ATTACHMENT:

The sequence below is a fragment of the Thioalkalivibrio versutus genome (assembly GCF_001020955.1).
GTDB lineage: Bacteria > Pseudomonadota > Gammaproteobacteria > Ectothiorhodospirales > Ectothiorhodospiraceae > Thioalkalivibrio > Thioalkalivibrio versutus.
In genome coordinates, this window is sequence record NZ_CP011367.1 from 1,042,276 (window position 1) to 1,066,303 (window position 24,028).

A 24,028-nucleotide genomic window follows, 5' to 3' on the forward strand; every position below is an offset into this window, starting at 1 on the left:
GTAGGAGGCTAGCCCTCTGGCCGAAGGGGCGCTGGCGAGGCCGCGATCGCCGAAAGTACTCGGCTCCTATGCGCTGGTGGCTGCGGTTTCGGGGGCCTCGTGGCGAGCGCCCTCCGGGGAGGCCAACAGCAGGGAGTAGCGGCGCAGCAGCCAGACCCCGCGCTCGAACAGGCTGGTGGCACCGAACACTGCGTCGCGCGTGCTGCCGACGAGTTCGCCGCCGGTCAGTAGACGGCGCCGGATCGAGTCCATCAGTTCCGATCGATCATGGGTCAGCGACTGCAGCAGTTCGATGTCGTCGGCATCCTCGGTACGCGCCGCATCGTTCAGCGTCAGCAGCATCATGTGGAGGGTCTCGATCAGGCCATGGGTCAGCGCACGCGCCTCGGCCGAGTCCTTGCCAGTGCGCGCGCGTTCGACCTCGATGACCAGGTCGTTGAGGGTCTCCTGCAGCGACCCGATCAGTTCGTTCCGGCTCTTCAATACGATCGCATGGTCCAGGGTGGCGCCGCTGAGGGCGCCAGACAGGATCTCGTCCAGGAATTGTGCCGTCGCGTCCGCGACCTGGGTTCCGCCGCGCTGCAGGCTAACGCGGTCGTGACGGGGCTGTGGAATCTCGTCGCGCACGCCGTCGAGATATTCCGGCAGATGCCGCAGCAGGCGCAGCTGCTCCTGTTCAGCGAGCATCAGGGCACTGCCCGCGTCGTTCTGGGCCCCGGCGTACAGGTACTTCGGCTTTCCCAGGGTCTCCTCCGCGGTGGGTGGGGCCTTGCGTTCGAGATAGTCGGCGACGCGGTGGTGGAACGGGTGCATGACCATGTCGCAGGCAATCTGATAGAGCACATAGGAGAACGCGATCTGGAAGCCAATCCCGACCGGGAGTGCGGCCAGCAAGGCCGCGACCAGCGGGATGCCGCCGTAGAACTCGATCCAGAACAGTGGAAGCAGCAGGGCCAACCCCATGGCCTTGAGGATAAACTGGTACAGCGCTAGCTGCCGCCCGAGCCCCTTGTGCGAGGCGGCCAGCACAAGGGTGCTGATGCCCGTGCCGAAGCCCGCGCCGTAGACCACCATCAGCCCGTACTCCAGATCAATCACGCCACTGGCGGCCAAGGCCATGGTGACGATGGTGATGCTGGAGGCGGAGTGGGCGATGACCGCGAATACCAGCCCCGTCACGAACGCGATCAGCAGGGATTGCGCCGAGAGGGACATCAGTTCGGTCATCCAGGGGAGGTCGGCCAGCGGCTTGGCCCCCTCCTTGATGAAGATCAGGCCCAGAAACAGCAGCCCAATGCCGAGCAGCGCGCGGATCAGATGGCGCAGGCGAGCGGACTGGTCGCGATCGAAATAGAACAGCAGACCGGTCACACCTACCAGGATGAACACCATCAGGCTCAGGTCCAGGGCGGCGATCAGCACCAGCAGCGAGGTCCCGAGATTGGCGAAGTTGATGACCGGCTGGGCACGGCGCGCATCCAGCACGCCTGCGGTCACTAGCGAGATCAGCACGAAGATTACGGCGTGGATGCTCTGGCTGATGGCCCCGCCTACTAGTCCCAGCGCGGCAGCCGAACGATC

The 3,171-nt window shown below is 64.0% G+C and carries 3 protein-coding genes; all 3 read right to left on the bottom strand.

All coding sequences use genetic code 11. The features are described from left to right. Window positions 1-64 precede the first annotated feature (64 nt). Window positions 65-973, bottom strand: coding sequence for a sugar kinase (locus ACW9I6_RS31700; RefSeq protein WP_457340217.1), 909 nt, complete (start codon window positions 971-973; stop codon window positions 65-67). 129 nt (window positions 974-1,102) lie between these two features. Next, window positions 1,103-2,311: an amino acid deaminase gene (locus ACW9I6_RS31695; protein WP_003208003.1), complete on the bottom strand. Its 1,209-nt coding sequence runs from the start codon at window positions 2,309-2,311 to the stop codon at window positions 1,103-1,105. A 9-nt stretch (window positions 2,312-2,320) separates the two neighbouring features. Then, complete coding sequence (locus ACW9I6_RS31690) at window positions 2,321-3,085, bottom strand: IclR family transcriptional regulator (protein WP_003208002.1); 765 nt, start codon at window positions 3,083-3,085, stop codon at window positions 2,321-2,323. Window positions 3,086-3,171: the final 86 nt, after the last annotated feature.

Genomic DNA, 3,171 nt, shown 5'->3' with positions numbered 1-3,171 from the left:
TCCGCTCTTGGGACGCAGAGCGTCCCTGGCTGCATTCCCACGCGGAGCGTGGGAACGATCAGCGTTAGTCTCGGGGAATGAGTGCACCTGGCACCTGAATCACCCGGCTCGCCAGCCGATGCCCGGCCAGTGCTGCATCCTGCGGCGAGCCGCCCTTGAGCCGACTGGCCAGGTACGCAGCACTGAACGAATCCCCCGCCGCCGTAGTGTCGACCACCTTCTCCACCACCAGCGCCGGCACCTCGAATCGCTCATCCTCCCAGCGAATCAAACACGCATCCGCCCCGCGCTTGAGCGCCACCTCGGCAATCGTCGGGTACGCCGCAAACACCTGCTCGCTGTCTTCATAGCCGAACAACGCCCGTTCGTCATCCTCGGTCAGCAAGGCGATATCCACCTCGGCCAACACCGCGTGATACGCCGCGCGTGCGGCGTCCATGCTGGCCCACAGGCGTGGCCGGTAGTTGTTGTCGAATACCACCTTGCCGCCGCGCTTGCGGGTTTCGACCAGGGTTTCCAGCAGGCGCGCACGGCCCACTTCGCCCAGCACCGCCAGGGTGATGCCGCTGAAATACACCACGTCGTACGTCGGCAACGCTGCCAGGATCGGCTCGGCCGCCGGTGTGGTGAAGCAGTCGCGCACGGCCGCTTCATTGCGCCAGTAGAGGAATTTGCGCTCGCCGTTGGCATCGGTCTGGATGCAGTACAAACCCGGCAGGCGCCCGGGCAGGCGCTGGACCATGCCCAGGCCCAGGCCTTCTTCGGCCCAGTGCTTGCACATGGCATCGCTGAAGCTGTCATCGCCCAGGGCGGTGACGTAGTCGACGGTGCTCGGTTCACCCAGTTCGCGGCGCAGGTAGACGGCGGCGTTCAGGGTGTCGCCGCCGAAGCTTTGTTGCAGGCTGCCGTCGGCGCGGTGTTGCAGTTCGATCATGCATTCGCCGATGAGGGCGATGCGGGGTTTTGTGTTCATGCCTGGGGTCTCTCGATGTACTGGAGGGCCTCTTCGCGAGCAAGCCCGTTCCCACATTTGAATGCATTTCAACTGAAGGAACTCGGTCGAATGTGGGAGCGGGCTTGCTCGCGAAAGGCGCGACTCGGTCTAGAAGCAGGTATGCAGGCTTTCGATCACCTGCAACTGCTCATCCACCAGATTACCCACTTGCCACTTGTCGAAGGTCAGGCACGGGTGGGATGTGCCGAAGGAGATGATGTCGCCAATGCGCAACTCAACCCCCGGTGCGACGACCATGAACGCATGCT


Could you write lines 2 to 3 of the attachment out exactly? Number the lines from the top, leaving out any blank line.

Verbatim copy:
GTDB lineage: Bacteria > Pseudomonadota > Gammaproteobacteria > Ectothiorhodospirales > Ectothiorhodospiraceae > Thioalkalivibrio > Thioalkalivibrio versutus.
In genome coordinates, this window is sequence record NZ_CP011367.1 from 1,042,276 (window position 1) to 1,066,303 (window position 24,028).